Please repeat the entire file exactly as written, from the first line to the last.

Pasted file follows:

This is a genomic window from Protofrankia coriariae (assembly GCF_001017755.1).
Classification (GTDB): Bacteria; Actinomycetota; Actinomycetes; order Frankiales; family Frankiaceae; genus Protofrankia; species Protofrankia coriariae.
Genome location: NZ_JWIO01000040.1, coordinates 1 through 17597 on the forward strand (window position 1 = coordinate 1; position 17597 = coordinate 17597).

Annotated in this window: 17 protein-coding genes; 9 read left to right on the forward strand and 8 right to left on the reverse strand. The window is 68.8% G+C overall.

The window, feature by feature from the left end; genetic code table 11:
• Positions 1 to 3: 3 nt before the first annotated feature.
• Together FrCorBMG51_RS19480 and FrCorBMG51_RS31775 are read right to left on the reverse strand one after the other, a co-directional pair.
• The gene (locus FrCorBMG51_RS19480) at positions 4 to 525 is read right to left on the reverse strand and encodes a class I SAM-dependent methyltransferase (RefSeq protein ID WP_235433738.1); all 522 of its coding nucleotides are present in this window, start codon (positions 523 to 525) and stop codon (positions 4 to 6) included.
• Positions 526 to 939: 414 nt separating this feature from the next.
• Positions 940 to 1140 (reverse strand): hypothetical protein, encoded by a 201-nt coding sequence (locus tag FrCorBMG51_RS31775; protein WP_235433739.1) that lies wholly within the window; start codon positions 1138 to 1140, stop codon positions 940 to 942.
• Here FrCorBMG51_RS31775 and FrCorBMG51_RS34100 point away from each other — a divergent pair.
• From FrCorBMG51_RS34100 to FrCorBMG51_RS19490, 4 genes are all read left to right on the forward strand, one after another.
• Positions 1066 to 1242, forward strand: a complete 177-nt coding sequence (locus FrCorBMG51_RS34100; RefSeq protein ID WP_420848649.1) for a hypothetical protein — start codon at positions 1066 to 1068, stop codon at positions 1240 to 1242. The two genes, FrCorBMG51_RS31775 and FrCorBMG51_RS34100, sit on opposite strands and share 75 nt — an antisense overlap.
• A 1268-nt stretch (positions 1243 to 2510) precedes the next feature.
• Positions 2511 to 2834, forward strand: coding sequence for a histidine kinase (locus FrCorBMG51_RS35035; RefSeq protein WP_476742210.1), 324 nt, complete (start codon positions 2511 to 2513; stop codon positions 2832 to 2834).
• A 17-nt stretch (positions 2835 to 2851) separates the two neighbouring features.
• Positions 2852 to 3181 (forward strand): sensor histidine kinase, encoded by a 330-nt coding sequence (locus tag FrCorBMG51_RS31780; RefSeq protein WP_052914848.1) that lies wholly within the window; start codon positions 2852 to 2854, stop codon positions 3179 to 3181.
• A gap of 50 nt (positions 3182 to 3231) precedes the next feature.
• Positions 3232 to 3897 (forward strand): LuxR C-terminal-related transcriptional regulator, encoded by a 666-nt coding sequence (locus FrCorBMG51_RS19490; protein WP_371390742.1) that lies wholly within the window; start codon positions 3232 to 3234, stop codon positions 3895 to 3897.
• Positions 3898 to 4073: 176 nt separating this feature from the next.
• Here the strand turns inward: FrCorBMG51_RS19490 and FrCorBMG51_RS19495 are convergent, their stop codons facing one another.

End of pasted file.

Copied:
This is a genomic window from Protofrankia coriariae (assembly GCF_001017755.1).
Classification (GTDB): Bacteria; Actinomycetota; Actinomycetes; order Frankiales; family Frankiaceae; genus Protofrankia; species Protofrankia coriariae.
Genome location: NZ_JWIO01000040.1, coordinates 1 through 17597 on the forward strand (window position 1 = coordinate 1; position 17597 = coordinate 17597).

Annotated in this window: 17 protein-coding genes; 9 read left to right on the forward strand and 8 right to left on the reverse strand. The window is 68.8% G+C overall.

The window, feature by feature from the left end; genetic code table 11:
• Positions 1 to 3: 3 nt before the first annotated feature.
• Together FrCorBMG51_RS19480 and FrCorBMG51_RS31775 are read right to left on the reverse strand one after the other, a co-directional pair.
• The gene (locus FrCorBMG51_RS19480) at positions 4 to 525 is read right to left on the reverse strand and encodes a class I SAM-dependent methyltransferase (RefSeq protein ID WP_235433738.1); all 522 of its coding nucleotides are present in this window, start codon (positions 523 to 525) and stop codon (positions 4 to 6) included.
• Positions 526 to 939: 414 nt separating this feature from the next.
• Positions 940 to 1140 (reverse strand): hypothetical protein, encoded by a 201-nt coding sequence (locus tag FrCorBMG51_RS31775; protein WP_235433739.1) that lies wholly within the window; start codon positions 1138 to 1140, stop codon positions 940 to 942.
• Here FrCorBMG51_RS31775 and FrCorBMG51_RS34100 point away from each other — a divergent pair.
• From FrCorBMG51_RS34100 to FrCorBMG51_RS19490, 4 genes are all read left to right on the forward strand, one after another.
• Positions 1066 to 1242, forward strand: a complete 177-nt coding sequence (locus FrCorBMG51_RS34100; RefSeq protein ID WP_420848649.1) for a hypothetical protein — start codon at positions 1066 to 1068, stop codon at positions 1240 to 1242. The two genes, FrCorBMG51_RS31775 and FrCorBMG51_RS34100, sit on opposite strands and share 75 nt — an antisense overlap.
• A 1268-nt stretch (positions 1243 to 2510) precedes the next feature.
• Positions 2511 to 2834, forward strand: coding sequence for a histidine kinase (locus FrCorBMG51_RS35035; RefSeq protein WP_476742210.1), 324 nt, complete (start codon positions 2511 to 2513; stop codon positions 2832 to 2834).
• A 17-nt stretch (positions 2835 to 2851) separates the two neighbouring features.
• Positions 2852 to 3181 (forward strand): sensor histidine kinase, encoded by a 330-nt coding sequence (locus tag FrCorBMG51_RS31780; RefSeq protein WP_052914848.1) that lies wholly within the window; start codon positions 2852 to 2854, stop codon positions 3179 to 3181.
• A gap of 50 nt (positions 3182 to 3231) precedes the next feature.
• Positions 3232 to 3897 (forward strand): LuxR C-terminal-related transcriptional regulator, encoded by a 666-nt coding sequence (locus FrCorBMG51_RS19490; protein WP_371390742.1) that lies wholly within the window; start codon positions 3232 to 3234, stop codon positions 3895 to 3897.
• Positions 3898 to 4073: 176 nt separating this feature from the next.
• Here the strand turns inward: FrCorBMG51_RS19490 and FrCorBMG51_RS19495 are convergent, their stop codons facing one another.